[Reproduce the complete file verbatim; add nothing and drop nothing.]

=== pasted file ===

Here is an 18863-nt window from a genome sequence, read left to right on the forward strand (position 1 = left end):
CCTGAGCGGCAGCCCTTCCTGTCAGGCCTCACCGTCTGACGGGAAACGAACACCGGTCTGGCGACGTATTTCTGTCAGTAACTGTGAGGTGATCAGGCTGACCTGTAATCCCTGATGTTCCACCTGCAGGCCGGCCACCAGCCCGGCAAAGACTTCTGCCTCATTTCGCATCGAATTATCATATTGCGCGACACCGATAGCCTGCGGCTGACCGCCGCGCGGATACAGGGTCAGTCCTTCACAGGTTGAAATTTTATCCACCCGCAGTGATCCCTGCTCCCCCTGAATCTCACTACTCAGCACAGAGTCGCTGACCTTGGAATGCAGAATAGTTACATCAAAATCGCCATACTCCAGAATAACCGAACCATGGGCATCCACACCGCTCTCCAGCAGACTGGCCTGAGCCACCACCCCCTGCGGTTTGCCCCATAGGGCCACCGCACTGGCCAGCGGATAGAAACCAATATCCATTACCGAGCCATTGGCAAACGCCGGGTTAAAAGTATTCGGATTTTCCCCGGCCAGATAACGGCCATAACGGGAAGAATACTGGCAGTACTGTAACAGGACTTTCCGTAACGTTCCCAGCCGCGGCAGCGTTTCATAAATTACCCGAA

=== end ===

Here is an 18863-nt window from a genome sequence, read left to right on the forward strand (position 1 = left end):
CCTGAGCGGCAGCCCTTCCTGTCAGGCCTCACCGTCTGACGGGAAACGAACACCGGTCTGGCGACGTATTTCTGTCAGTAACTGTGAGGTGATCAGGCTGACCTGTAATCCCTGATGTTCCACCTGCAGGCCGGCCACCAGCCCGGCAAAGACTTCTGCCTCATTTCGCATCGAATTATCATATTGCGCGACACCGATAGCCTGCGGCTGACCGCCGCGCGGATACAGGGTCAGTCCTTCACAGGTTGAAATTTTATCCACCCGCAGTGATCCCTGCTCCCCCTGAATCTCACTACTCAGCACAGAGTCGCTGACCTTGGAATGCAGAATAGTTACATCAAAATCGCCATACTCCAGAATAACCGAACCATGGGCATCCACACCGCTCTCCAGCAGACTGGCCTGAGCCACCACCCCCTGCGGTTTGCCCCATAGGGCCACCGCACTGGCCAGCGGATAGAAACCAATATCCATTACCGAGCCATTGGCAAACGCCGGGTTAAAAGTATTCGGATTTTCCCCGGCCAGATAACGGCCATAACGGGAAGAATACTGGCAGTACTGTAACAGGACTTTCCGTAACGTTCCCAGCCGCGGCAGCGTTTCATAAATTACCCGAA